What areas excite you especially?
The potential in automotive segment is very exciting. We have a lot of components to offer for the automotive industry and the content of electronics in automotive is continuously increasing. Besides, we are already talking about the next generation in mobility, the electric vehicles. For example, our CeraLink capacitor is especially well-suited for applications with new band-gap semiconductors like SiC and Gas, which are increasingly being used in the inverters for EV drives. Another exciting area is the internet of things (IoT). TDK has developed CeraCharge, the world’s first solid-state rechargeable battery that cannot leak, burn or explode.
What is your outlook for the Indian E&E industry?
Both the electrical and electronics industries are poised for growth for two reasons. In the electrical industry, India still has thousands of unelectrified villages and transmission lines that are of very poor quality. Therefore, there is going to be a huge demand for electrical equipment to penetrate into these places. And from the electronics perspective, we don’t yet have the manufacturing base. We will only have it in place as the days progress. Therefore, in my view, the Indian electrical & electronics industries should witness solid growth in the years to come.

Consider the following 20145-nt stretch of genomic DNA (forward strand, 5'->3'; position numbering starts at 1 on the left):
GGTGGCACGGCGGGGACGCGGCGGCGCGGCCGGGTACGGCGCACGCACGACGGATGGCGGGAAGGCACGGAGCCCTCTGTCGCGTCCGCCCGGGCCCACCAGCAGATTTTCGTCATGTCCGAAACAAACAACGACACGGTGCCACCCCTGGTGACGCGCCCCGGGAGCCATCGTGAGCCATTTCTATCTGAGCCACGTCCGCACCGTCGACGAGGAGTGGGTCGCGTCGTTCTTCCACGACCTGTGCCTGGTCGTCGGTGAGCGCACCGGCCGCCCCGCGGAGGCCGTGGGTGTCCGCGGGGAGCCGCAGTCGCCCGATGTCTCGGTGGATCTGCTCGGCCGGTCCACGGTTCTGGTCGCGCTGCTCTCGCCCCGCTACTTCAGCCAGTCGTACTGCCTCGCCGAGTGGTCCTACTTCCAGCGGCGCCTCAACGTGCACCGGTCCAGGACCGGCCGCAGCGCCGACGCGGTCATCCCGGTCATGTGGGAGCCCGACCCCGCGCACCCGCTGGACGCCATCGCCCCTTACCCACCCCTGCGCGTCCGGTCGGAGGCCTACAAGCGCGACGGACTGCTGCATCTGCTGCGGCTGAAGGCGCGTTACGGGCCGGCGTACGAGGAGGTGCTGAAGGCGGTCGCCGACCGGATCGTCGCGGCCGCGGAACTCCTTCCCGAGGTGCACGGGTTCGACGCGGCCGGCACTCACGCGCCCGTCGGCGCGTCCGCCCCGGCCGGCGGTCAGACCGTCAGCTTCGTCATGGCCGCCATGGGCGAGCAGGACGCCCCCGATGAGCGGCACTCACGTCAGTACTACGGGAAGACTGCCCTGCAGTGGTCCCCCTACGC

In your view, what are some of the main challenges before the industry?
Challenges for India include building our own design capability. We also have to change our collective mindset in terms of customers and customer expectations. Being in the manufacturing field I can say that many customers do not have a clear concept of what they should expect out of a product or from a manufacturer. For TDK, an Indian customer asking for a replacement for a failed product is not interesting. Customers need to ask their suppliers to support them in analysing why a certain product has failed and then be ready to take corrective steps. To be competitive with the rest of the world, the country needs to develop its design capabilities, change quality paradigms and improve on service delivery – in short, to improve in terms of quality, cost and delivery (QCD).